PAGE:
May 2, 2002

Like A Phish Out Of Water

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Insomniacs rejoice; there’s finally a solution to your ailment. No, it isn’t sleeping pills or counting sheep — it’s Trey Anastasio’s new solo album. On his self-titled disc, the Phish frontman serves up twelve tracks that are hard to distinguish from one another, and focus more on lavish, long guitar jams rather than on the songs themselves.

“Alive Again” starts off with piano that sounds eerily like something one might overhear in an elevator, and doesn’t become any more exciting as Anastasio begins singing, “Quietly you say to me/ The time has come for you to be alive again.” The chorus then seems to dominate the rest of the song as Anastasio repeats the lines numerous times. Halfway through “Alive Again,” the audience is introduced to the horn section that fills up most of the spaces during which Anastasio isn’t singing.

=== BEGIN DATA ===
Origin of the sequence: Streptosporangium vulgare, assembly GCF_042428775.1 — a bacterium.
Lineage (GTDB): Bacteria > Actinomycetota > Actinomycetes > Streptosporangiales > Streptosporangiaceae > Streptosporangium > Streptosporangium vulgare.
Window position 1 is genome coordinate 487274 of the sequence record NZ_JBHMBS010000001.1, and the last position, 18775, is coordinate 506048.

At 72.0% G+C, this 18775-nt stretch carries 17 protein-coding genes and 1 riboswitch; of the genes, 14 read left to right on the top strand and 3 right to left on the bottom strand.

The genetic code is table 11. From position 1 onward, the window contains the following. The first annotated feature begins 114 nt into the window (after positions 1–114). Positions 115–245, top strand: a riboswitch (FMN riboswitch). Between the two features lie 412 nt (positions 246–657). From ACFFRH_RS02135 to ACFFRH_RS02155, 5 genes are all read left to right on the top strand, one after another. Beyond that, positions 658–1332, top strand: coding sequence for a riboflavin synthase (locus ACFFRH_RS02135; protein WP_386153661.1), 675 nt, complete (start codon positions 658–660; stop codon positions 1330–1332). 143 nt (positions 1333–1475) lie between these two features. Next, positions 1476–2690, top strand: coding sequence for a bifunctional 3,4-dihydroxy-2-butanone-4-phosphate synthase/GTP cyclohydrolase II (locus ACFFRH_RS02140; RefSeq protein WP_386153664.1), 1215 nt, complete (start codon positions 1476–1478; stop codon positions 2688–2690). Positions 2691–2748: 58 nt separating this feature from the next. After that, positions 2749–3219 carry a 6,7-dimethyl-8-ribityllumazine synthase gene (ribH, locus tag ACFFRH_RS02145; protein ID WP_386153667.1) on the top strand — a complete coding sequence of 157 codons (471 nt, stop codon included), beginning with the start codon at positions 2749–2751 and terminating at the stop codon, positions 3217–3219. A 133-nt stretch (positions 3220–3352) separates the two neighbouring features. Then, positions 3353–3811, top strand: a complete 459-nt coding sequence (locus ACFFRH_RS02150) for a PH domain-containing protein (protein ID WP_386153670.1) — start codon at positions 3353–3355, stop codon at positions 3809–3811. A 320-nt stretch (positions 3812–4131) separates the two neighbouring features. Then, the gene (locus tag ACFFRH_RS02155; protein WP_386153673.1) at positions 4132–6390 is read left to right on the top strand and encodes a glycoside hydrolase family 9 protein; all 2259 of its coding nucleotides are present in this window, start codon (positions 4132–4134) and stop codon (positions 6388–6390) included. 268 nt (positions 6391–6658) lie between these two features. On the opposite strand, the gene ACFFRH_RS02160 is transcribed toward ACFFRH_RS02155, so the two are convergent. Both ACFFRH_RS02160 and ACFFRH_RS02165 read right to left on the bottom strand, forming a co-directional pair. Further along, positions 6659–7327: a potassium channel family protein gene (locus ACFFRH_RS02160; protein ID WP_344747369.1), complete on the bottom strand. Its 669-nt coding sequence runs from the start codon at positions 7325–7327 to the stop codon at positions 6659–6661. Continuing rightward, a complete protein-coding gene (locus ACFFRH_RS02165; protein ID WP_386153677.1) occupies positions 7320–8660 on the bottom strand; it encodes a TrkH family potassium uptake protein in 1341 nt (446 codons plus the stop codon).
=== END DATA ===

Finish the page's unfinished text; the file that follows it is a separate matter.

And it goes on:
In “Cayman Review,” Anastasio is backed by female vocalists and a guitar track that is similar to that found in many of the other songs on the album. The lyrics, “Shake me up/ Shake me down/ Shake that thing all over town,” also seem rather clich